OK, newb question...what difference do ohms make?

Discussion in 'Amps and Cabs [BG]' started by rob_d, Mar 22, 2004.

1. rob_d

Jun 14, 2001
When looking at amps I see some rated for 4 ohms, some for 8 ohms, and even some at 6. What exactly do the ohms do for the amp and how is it related to the wattage?

Oct 22, 2002
Maple Grove, MN
Ohms are the load that the amp sees. Generally, the less the load the morepower the amp can deliver. 8 and 4 ohm cabs are usually what you see, if your amp is rated at 4 ohms, you can hook up one cab to your amp. Or you can hook up 2 8 ohm cabs, doing it that way divides the ohms in two, that is two 8 ohm cabs will give the amp a 4 ohm load. Many amps these days can run down to 2 ohms, so you could have two 4 ohm cabs or 4! 8 ohm cabs.

how ohms work

Hope this helps.

BT

3. rob_d

Jun 14, 2001
Yeah, that does help, thanks. My cab is a 3x10 and is rated at 6 ohms, and my head is rated at 4. So if I wanted to add a 4 ohm cab I could right? What about an 8 ohm cab with my 6 ohm? If 8+8=4 then what does 8+6 equal? Yikes, this gets confusing.

4. rob_d

Jun 14, 2001
Let me complicate this further....here's a configuration..would this work...

I have the 600 watt head @ 4ohms. Could I run..

a 400w 8ohm cab, and a 900w 6ohm cab?

Would there be any advantage to this other than more power, more speakers pushing sound etc???

Thanks, I'm a total idiot when it comes to this stuff.

5. JMXVorsprung durch Technik

Sep 4, 2000
Cologne, Germany
1/8+1/6= 3/24+4/24=7/24

This is probably too low, unless your amp can handle 2 Ohm.

6. Eric Moesle

Sep 21, 2001
Columbus OH
And again, to be correct and sound more professional, the correct question of this thread is more properly "What difference does IMPEDANCE make".

We live, we learn, we grow. Isn't life great?

Oct 22, 2002
Maple Grove, MN
Yes you could run those two cabs *if* your amp can handle 2 ohms.

Now to be a little controversial here, you probably could run both of those cabs together even with a 4 ohm head because you rarely are running full power into your speakers. Also impedance varies with frequency. if you saw a chart of the speaker's impedance versus the frequency there would be a huge hump at the resonant frequency of the cabinet. Unfortunately I don't have time for a real explanation of what that means, but the manufacturers use what they call "nominal" impedance, which is kind of a minimum across the whole frequency spectrum of the cabinet. That's where "4 ohms" or "8 ohms" comes in. That combination of cabinets sounds like it would be pretty high on the efficiency chart too, which helps you because you need less power for a given volume than a less efficient speaker.

confused? ?

stay low, BT

8. seanmI'd kill for a Nobel Peace Prize!Supporting Member

Feb 19, 2004
Just curious, what cabinet do you have at 6 ohms?

Also is your head tube or solid state? Tube amps are generally more picky about impedence than solid state amps.

9. MikemikeMiscreant

Jun 18, 2002
Minneapolis, Minnesota
Would I be able to run a 4ohm head through a 4ohm cab and an 8ohm cab? I'm assuming I couldn't, but even so, what kind of danger would I be getting into, and how dangerous would it be? (I've been blindly doing this for the last week until I found out the other cab was 8ohms)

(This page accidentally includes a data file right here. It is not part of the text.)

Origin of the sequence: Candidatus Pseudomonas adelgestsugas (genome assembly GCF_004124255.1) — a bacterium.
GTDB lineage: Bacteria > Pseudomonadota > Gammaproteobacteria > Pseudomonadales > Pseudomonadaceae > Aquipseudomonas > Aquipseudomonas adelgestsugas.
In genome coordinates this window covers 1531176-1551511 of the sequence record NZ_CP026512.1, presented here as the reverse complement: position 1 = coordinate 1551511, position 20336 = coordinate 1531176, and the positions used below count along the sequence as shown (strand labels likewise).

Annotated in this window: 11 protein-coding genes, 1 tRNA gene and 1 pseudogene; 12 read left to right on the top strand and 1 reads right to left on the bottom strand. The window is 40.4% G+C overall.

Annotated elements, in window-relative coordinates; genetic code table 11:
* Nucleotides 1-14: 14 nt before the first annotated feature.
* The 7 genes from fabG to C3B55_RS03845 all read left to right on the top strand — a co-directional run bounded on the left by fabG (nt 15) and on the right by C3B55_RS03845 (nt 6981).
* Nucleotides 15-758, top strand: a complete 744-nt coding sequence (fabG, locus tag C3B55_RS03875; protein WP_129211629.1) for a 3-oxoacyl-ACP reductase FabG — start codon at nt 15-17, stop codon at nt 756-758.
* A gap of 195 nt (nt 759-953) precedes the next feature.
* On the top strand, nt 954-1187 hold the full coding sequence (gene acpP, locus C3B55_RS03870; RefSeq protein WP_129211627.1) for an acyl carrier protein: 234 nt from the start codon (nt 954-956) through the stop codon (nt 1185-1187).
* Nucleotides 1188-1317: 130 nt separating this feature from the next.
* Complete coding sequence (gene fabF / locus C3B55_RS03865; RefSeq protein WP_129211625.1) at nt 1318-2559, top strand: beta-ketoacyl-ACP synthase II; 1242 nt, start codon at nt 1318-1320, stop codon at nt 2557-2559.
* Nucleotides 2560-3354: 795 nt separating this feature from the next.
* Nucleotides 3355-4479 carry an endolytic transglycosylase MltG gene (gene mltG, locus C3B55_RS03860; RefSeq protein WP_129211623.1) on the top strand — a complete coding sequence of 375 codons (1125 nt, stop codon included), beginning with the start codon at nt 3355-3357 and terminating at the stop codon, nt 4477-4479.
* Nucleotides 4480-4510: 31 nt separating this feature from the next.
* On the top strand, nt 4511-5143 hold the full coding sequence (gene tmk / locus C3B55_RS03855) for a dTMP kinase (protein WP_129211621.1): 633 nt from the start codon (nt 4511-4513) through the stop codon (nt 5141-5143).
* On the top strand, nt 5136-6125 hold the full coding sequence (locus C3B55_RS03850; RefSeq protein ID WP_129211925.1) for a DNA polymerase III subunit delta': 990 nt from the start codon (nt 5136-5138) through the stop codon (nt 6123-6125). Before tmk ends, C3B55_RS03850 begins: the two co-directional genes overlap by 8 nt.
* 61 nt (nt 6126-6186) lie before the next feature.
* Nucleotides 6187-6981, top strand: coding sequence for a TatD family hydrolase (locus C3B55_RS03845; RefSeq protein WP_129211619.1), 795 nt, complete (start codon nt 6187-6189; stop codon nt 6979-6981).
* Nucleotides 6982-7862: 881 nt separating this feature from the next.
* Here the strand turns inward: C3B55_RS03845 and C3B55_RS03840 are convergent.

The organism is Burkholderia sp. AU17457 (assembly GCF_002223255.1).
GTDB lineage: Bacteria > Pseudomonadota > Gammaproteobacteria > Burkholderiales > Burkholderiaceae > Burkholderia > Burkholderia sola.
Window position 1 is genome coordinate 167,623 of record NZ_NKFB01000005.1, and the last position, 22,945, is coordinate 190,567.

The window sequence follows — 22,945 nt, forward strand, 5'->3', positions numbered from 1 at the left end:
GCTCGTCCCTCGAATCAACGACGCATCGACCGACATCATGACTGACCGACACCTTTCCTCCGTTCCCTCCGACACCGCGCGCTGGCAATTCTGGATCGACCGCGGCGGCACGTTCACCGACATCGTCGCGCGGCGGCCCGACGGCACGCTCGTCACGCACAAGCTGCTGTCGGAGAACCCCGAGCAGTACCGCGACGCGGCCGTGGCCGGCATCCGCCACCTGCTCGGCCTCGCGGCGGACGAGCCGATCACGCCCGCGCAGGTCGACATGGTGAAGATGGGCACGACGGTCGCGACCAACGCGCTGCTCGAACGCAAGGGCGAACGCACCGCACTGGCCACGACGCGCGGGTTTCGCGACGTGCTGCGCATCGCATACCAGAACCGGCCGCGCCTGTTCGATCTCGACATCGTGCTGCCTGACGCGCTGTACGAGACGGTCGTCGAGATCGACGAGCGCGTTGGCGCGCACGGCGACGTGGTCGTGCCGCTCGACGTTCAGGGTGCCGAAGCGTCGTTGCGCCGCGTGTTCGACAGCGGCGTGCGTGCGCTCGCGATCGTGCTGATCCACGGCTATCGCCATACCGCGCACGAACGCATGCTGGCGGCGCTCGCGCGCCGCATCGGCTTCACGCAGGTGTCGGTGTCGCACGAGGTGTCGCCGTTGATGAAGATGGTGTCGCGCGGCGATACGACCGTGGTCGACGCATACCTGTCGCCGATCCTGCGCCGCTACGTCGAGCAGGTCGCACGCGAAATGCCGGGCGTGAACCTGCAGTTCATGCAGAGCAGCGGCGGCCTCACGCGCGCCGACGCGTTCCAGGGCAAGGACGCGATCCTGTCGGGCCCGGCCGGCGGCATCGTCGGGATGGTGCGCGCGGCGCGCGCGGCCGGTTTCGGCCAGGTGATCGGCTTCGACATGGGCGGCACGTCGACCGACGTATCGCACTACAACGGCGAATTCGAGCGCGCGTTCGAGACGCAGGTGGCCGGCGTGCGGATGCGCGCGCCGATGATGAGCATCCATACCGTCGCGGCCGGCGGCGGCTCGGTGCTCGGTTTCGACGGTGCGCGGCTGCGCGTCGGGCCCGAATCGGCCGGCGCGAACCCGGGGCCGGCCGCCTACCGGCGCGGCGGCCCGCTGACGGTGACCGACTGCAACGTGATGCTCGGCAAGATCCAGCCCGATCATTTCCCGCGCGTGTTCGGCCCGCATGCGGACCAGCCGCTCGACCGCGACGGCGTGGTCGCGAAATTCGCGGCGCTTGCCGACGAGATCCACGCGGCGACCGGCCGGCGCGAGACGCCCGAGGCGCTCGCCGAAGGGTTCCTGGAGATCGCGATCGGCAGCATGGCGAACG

Oct 22, 2002
Maple Grove, MN

11. MikemikeMiscreant

Jun 18, 2002
Minneapolis, Minnesota
So, if I were to keep using my 4ohm cab (the good one), I wouldn't really have any options for a second? It's a fifteen, and I would like to buy an avatar 2x10, but am I just stuck with the 4ohm unless I get two 8ohms?

12. seanmI'd kill for a Nobel Peace Prize!Supporting Member

Feb 19, 2004
Unless your head can do 2 ohms, you are stuck. You could run two 4 ohm cabs in series, but with reduced power (i.e. adding the second cab would make the rig quieter). Plus the cables would have to be special.

You might be able to purchase a power amp and run it off your head. Most power amps handle 2 ohms no problems. Or replace your head. Or sell the cab and buy two new ones.

13. nonsqtrThe emperor has no clothes!

Aug 29, 2003
Burbank CA USA
Yes, the 6 ohm cab is definitely a "non-standard" value. Standard values are power of 2 (4, 8, 16, etc). If you try to use that cab with any other cab, you'll probably run into some strange behavior. Be careful.

Here are the rules:

1. Speaker impedance should match amp impedance wherever possible.

2. For tube amps, subject to rule #1, you can usually go anywhere between 50% and 200% of the rated impedance, and still be "safe". There are exceptions (like Marshall Major's, SVT's, Fender 300/400PS and the like, and some class A amps), but generally that's a good rule for most "ordinary" tube amps.

3. Solid state amps should be used with an "equal or higher" value speaker impedance. They usually have a "minimum impedance" rating below which it's not safe to use. If your amp says "minimum impedance 4 ohms", you can go higher but not lower. Sometimes even a small mismatch (like the one that JMX calculated) can cause problems. The higher impedance you use, with a solid state amp, the lower power your amp will crank out. So, an 8 ohm speaker won't be as loud as a 4 ohm speaker with the same amp (all other things being equal). There are exceptions to this rule for solid state amps too, but "most" solid state amps will work along these lines.

The 6 ohm cab "by itself" will work with solid state amps rated at 2 ohms or 4 ohms minimum impedance (but not with solid state amps rated at 8 ohms minimum impedance). Also it will work with tube amps rated at 4 ohms or 8 ohms (but not with those rated at 2 ohms or 16 ohms).

Sounds like seanm's suggestion is a good one, get a separate power amp to power the other cab. Run it off the "line out" of your existing amp, that way you'll (hopefully) preserve your existing tone.